Pubdate: Mon, 06 Jun 2011
Source: Aspen Times, The  (CO)
Copyright: 2011 Aspen Times
Author: Janet Urquhart, The Aspen Times


ASPEN -- Limiting the cultivation of medical marijuana in Pitkin
County to a level that essentially fulfills local needs is among the
proposed regulations that will get an initial review this week.

Local governments in Colorado have until July 1 to establish their own
regulations and licensing procedures for the medical marijuana
industry, or to prohibit such facilities altogether; in jurisdictions
that take no action, state standards will apply.

In Pitkin County, the drafting of regulations has been a work in
progress since last September, when county commissioners advised
staffers to take a light-handed approach to governing the industry and
to talk with neighborhood caucuses about what they'd like to see. The
resulting proposals will go to the county's Planning and Zoning
Commission on Tuesday and county commissioners on Wednesday.

The proposed rules reflect the outcome of meetings with neighborhood
caucuses around the county, notes Lance Clarke, the county's deputy
director of community development.

For example, medical marijuana businesses would be prohibited in the
areas overseen by the Fryingpan and Snowmass/Capitol Creek caucuses,
and dispensaries would not be allowed on Redstone Boulevard.

Citizens also said they didn't want the county to be a growing site
that serves dispensaries elsewhere, Clarke said, so the proposed
regulations don't allow the total number of licensed "grow sites" to
exceed the total number of dispensaries in the county -- an area that
includes unincorporated Pitkin County and its municipalities.

Currently, Clarke said, there are seven dispensaries in the county
(most of them are in Aspen) and six grow sites, so present
circumstances meet the proposed limitation.

"The idea is having a balance between the two," Clarke explained. "We
should try to be sustainable for our own needs -- the needs of Pitkin
County. We should have a balance between dispensaries and grow sites
and not become a grow site for Denver and Boulder."

State law requires dispensaries to grow at least 70 percent of the
product they sell.

In unincorporated Pitkin County, dispensaries would be allowed only at
the Airport Business Center, although one has been permitted in
Holland Hills, taking advantage of a pre-existing medical use in a
commercial building. The manufacture of "marijuana-infused" products
- -- cookies and brownies and such -- would also be allowed at the ABC,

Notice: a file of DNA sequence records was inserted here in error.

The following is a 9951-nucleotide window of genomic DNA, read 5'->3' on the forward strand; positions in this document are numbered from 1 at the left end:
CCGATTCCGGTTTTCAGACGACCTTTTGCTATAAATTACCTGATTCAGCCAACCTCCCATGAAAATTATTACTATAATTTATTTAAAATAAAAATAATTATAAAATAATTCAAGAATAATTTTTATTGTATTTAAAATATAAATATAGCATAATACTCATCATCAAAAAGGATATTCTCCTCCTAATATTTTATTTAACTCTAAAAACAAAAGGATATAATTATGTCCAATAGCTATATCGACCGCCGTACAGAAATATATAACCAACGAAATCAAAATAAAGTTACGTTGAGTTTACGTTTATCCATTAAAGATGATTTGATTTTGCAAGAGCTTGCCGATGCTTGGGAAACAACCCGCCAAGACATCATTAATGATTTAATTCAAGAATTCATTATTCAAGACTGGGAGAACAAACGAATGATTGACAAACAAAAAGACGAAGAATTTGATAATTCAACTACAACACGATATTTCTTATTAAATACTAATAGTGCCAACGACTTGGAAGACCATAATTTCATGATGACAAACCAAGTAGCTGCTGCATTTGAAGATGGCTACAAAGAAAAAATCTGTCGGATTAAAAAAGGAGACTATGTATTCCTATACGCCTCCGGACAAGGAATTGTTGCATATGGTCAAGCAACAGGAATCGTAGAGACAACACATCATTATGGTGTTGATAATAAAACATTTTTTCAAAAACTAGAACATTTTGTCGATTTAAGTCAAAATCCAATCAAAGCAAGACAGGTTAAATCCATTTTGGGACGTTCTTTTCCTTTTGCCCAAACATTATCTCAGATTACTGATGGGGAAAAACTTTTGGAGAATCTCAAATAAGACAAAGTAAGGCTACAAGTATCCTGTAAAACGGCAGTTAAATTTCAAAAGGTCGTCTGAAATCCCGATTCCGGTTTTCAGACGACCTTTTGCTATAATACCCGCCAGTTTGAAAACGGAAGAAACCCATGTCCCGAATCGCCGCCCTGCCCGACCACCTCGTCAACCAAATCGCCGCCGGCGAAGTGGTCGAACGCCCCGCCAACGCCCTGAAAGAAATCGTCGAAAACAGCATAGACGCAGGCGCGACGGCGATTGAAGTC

but not in buildings that contain residences.

Grow sites would be limited to the rural areas of the county,
including residential areas zoned for a density that's no greater than
a house per 10 acres. Growing facilities wouldn't be allowed in such
subdivisions as Mountain Valley, Red Mountain and Meadowood, Clarke

Cultivation facilities would not be allowed in multi-family or
multi-tenant buildings or on lots smaller than 2 acres, and must be
within an enclosed building, according to the proposals.

Medicinal pot businesses would not be allowed within 500 feet of a
church, school, park, playground, child-care facility, community
center or drug/alcohol rehabilitation facility, or within 200 feet of
a residence on another parcel, except in the county's B-2 zone, which
exists only at the ABC.

The wildcard in the county's proposed regulations relates to
home-occupation businesses and "primary caregivers."

The manufacture of edibles is allowed in home kitchens, though state
law prohibits the use of a kitchen used in the production of marijuana
products to also be used for general household cooking.

And, the county's proposed regs regarding marijuana businesses in
general prohibit off-site impacts such as light and odor.

The smell of baking cookies wafting out someone's window is OK; the
smell of pot-laced cookies is not.

"If your cookies smell like marijuana, you're going to be in
violation," Clarke said.

What the state defines as a primary caregiver would also be allowed to
operate out of a residence under the county's home-occupation
standards. A caregiver may have up to six registered patients and no
more than five plants per patient. They are not licensed, but the
caregiver and his or her patients are registered with the state,
Clarke said.

In other words, a primary caregiver who meets certain home-occupation
standards could operate pretty much anywhere in the unincorporated
county, except in multi-family, multi-tenant and mixed-use buildings.

Except for primary caregivers, the county rules propose a business
license for dispensaries, grow operations and infused-product
manufacturers, though county doesn't currently issue any business
licenses. The medical marijuana businesses would be charged $2,000
initially and $500 for the annual license renewal.

"I proposed a license because the state is very much anticipating
that's what local governments are going to do," Clarke said. "The
other reason is for the fee, because this is taking a huge amount of
staff time." 
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MAP posted-by: Richard R Smith Jr.